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Tuesday, 6 December 2016

Sydney and Melbourne driving the national economy

Engines of prosperity

When looking through the figures for the 2014 financial year, I wrote here on Business Insider of my concerns for many parts of regional Australia, with slowing population growth, employment growth, and weak investment all becoming a major worry.

While it's become popular to deride Sydney and Melbourne as parasite economies (obviously don't export much in the way of coal, iron ore, and gas) this of course overlooks the services exports that the two largest cities do make in the form of tourism, education, and financial and other services. 

For example, Sydney is by far and away by the most visited location by international tourists to Australia, an undisputed champion in this regard, while both of these capital cities have become a key destination for international students. 

Moreover, the two cities combined are utterly dominating contributions to economic growth in Australia, with more than two-thirds of the contribution to GDP growth accounted for by only Sydney and Melbourne.  

Capital cities lead

SGS Economics and Planning released its annual report into growth by capital city. 

In the two most populous states, Sydney (with a blistering +4.5 per cent growth) and Melbourne (+4.4 per cent) dominated GDP growth in FY2015-16, a trend which has now become entrenched over the last four financial years. 

In regional New South Wales the economy was flat at +0.1 per cent (negative in per capita terms, of course), while regional Victoria's economy alarmingly contracted by fully -1 per cent. 

In regional Victoria in the economy has slumped for the past four years, while average headline growth over 10 years has now slouched to just +0.5 per cent, also effectively a contraction in per capita terms. Dire figures. 

Regional Victoria in recession

Peter Martin, Australia's best economics correspondent, writing for The Age, picks up the story to note that per capita GDP in regional Victoria has collapsed by 8 per cent since peaking in 2006-7, with manufacturing crashing by a horrific 26 per cent. 

Martin cites the example of Morwell in the Latrobe Valley where multiple industry closures combined with the pending shuttering of Hazlewood has led the local economy to contract at a rate of around 2 per cent per annum.

While GDP per capita has risen to an all-time high in Sydney and Melbourne, GDP per person has declined over the past nine years in regional Victoria from an inflation adjusted $53,000 nine years ago to only $49,000 today.

Over the past 30 years Australia has shed more than 284,000 manufacturing jobs on a net basis. Moreover, these jobs are not coming back.

Terry Rawnsley of SGS noted that he cannot see the trend toward regional malaise reversing, recommending that cities such as Geelong focus instead on building strong transport links to Melbourne. Reported Martin:

"Dr Rawnsley's calculations show regional Victoria deteriorating faster relative to Melbourne than it did when Jeff Kennett lost office."

Regional NSW "recession hit" as Sydney booms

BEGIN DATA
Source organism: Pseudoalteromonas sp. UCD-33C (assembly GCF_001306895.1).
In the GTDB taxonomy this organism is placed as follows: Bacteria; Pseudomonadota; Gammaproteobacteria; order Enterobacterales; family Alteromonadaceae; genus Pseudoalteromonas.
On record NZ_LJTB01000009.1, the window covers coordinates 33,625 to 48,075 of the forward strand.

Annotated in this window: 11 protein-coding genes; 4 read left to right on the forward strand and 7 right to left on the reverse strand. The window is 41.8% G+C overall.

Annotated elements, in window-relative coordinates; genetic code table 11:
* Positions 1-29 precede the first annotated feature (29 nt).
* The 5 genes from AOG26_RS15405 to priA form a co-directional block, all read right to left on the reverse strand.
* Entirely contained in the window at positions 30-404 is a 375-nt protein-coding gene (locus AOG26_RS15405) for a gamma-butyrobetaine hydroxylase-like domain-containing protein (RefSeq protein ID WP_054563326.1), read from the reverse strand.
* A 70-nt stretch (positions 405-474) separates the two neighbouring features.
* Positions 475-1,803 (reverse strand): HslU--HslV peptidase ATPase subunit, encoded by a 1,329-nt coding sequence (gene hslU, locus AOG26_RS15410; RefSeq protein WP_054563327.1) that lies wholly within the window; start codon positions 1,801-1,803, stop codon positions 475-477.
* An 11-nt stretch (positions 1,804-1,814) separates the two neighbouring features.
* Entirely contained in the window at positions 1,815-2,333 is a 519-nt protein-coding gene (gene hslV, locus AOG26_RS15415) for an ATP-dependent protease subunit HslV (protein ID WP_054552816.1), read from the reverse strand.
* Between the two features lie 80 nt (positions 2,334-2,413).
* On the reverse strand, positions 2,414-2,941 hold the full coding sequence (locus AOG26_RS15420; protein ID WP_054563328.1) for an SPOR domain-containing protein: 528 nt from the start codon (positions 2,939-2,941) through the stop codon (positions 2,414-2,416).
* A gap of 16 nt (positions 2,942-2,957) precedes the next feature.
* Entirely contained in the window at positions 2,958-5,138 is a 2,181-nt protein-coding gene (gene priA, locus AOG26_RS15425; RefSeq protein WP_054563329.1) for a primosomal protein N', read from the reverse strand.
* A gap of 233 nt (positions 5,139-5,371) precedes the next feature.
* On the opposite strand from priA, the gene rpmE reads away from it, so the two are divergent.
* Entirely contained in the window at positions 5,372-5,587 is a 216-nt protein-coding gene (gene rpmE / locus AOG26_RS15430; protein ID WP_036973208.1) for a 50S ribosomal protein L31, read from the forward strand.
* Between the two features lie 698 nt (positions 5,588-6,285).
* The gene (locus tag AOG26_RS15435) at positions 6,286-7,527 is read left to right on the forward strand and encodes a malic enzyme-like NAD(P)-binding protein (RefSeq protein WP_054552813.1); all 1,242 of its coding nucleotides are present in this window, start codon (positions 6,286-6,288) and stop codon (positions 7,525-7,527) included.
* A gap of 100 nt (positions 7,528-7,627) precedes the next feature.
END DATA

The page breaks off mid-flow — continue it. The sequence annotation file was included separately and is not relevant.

It's a similar tale of a state divided in New South Wales, with Sydney's economy accelerating to record a blazing +4.5 per cent growth compared to just +0.1 per cent for the rest of state. 

Regional New South Wales has contracted at a rate of -0.3 per cent per annum over the last four years, while Sydney has averaged a growth rate of +3.4 per cent. 

Sydney contributed 38.6 per cent of all of the national GDP growth in the financial year, the harbour city's highest share since 1992, while Melbourne contributed another 28.4 per cent. 

Matt Wade reports the Sydney side of the story for the Sydney Morning Herald:

"Rawnsley, an expert on regional economics who authored the paper, said the figures revealed a worrying pattern where a disproportionate share of economic activity and population was shifting towards the biggest cities.

This is an alarm bell ringing louder and louder. How will we manage this tidal shift of people into the city? Sydney's population could grow by more than 2 million people over the next 20 years."

Rates differential

These figures are worth remembering when people talk of parasite economies. 

Strewth, without the contributions of Sydney and Melbourne there would be no Australian economic growth of which to speak. 

Such is the difference between the respective conditions that if they were operating as standalone economies SGS estimates that Sydney would have a cash rate of 3.75 per cent and Melbourne 2.25 per cent.

On the other hand, given the recessionary conditions in the rest of state areas interest rates would need to be immediately cut to the effective zero lower bound for regional New South Wales and Victoria. 

That's how stark the difference in conditions is. 

Unfortunately the Reserve Bank has only one lever or blunt tool, and as such left interest rates on hold today at 1.50 per cent, which is obviously a stimulatory setting for Melbourne, and hugely so for Sydney where the unemployment rate has sunk to well below 5 per cent. 

On a related note, more GDP partials were reported today suggesting a possible negative print tomorrow.

Hold onto your hats!